156. The Christian God — a God of Peace, not Confusion or Instability akatastasia

In  I Corinthians 14 Paul incorporates an essential characterization of God into his discussion about the appropriate use of ‘prophecy’ in Christian worship. Having attributed the phenomenon of prophecy to divine action, Paul affirms that the Christian God is “not the God of confusion/instability/disorder (akatastasias), but peace (eirēnēs).” Exactly what Paul is affirming about God here deserves careful consideration.

This noun akatastasia is related to katastasis which means “settled state or condition, settled order, firmness.” The initial letter alpha causes the sense of the following nominal to be reversed. So akatastasia conveys the idea of “unsettled state, disorder, chaos.” The nature of the disorder will vary depending upon the context, e.g. political disorder, military disorder, social disorder, cosmic disorder, relational disorder, etc.

In addition to 1 Corinthians 14:33 the noun akatastasia occurs twice in 2 Corinthians (6:5; 12:20) and once each in Luke (21:9) and James (3:16). [The cognate adjective  akatastatos also is found twice in James (1:8; 3:8).] In these contexts the noun describes forms of human behaviour that are associated with war, strife, and discord. In other words, disorder reflects the influence of sin. The list of behaviours that Paul hopes not to discover when he visits Corinth (2 Corinthians 12:20) includes discord, jealousy, fits of rage, selfish ambition, slander, gossip, arrogance and disorder (akatastasia). Such a catalogue of vices is replicated in other Pauline letters and these actions are classified generally as sinful conduct. James echoes Paul’s understanding when he includes  akatastasia among “earthly, unspiritual, demonic” forms of wisdom (James 3:16). The usages in 2 Corinthians 6:5 and Luke 21:9 refer to civic and military unrest.

We should note the two occurrences of akatastasia in the Greek Old Testament. The Greek translation of Proverbs 26:28 (“a flattering mouth works ruin”) is “an unguarded mouth produces disorder/confusion (akatastasia).” As in the Letter of James in the New Testament, the tongue and mouth need to be controlled lest they create severe damage. The other case comes in Tobit 4:13 where Tobit gives advice to his son, Tobias. Part of the advice deals with the selection of an appropriate wife. Arrogance might lead him to choose a wife who is not from his kindred, but such an arrogant act will create “ruin and great confusion (akatastasia).” The exact nature of the “confusion” is not explained.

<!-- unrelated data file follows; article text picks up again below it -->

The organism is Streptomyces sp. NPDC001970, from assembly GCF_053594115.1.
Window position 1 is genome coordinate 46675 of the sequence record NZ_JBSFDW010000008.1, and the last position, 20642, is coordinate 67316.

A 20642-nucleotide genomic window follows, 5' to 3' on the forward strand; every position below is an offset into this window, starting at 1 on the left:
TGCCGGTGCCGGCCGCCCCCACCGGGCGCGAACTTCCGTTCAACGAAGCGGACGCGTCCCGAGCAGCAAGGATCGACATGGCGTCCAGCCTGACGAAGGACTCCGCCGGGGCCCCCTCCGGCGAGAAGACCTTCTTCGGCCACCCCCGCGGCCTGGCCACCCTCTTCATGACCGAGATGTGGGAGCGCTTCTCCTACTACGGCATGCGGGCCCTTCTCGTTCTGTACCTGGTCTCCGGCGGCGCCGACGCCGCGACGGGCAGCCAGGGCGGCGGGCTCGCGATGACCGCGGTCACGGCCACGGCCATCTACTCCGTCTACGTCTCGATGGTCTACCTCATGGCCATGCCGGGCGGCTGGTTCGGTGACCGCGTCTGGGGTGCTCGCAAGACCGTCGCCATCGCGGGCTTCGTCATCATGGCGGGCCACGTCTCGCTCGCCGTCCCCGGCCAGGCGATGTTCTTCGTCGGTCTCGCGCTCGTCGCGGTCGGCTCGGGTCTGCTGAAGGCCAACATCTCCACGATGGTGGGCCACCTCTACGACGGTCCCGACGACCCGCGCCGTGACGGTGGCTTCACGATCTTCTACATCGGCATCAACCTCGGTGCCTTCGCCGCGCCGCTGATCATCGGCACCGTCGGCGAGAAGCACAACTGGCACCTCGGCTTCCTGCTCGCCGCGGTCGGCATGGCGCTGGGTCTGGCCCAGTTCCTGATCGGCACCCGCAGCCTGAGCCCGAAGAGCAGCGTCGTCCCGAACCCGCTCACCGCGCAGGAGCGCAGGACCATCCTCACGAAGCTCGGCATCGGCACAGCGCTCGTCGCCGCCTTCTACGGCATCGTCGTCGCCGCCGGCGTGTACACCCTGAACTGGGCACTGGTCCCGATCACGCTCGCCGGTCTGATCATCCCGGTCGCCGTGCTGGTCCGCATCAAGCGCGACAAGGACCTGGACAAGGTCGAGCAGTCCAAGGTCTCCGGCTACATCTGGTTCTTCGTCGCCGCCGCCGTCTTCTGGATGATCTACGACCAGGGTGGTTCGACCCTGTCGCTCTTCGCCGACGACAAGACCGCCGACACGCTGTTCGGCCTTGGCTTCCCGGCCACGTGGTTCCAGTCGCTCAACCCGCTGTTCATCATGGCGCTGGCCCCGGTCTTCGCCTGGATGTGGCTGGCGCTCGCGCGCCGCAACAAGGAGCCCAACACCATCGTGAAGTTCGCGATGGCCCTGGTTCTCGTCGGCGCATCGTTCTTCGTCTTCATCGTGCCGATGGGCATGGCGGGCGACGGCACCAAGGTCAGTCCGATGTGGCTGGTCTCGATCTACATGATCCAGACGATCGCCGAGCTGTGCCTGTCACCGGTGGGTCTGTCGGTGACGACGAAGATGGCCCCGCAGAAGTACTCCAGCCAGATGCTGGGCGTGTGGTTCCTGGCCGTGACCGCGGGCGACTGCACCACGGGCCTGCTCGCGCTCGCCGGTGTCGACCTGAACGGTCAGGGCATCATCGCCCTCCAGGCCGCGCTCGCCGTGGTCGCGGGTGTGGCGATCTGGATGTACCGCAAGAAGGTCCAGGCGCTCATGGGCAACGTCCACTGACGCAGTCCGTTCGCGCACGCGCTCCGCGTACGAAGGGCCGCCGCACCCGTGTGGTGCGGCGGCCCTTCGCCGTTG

Neither Philo nor Josephus use this term in their writings. It does occur in the non-Jewish Hellenistic compositions of Polybius, an historian, and Melampus, an astologer. Melampus describes instability and chaos portended by heavenly signs with this term.

From the inception of his letter (1 Corinthians) Paul has denounced divisiveness within the house church as an evil aberration, characteristic of natural, human behaviour, rather than behaviour guided by the Holy Spirit. Such disorder does not represent life within the Spirit’s temple, i.e. the congregation of Jesus followers. God places people in the “body of Christ” in ways that should dispense with divisions (12:25) and enhance “the common good” (12:7). If the practice of “spiritual gifts” generates chaos and disorder among God’s people, then such “gifts” do not originate with the Spirit of God. It is probable that Paul emphasizes this correlation between God’s presence and order because  celebrations during worship of pagan deities often became frenzied, chaotic, and riotous. He wants to distance Christian worship gatherings from pagan cultic celebrations.

Whether Paul here is interacting also with Stoic ideas cannot be determined. Within Stoic philosophy god is identified with order in the cosmos. There does not seem to be any warrant for privileging interaction with Stoicism in 1 Corinthians, but Paul was probably quite aware of its key concepts.

So to summarize Paul affirms in 1 Corinthians 14:33 that Yahweh creates order, not instability or disorder. So communities which claim his name should also demonstrate order in their activities, particularly those activities through which they seek to honour him. Practices which contravene such principles should not be tolerated because they detract from his reputation.


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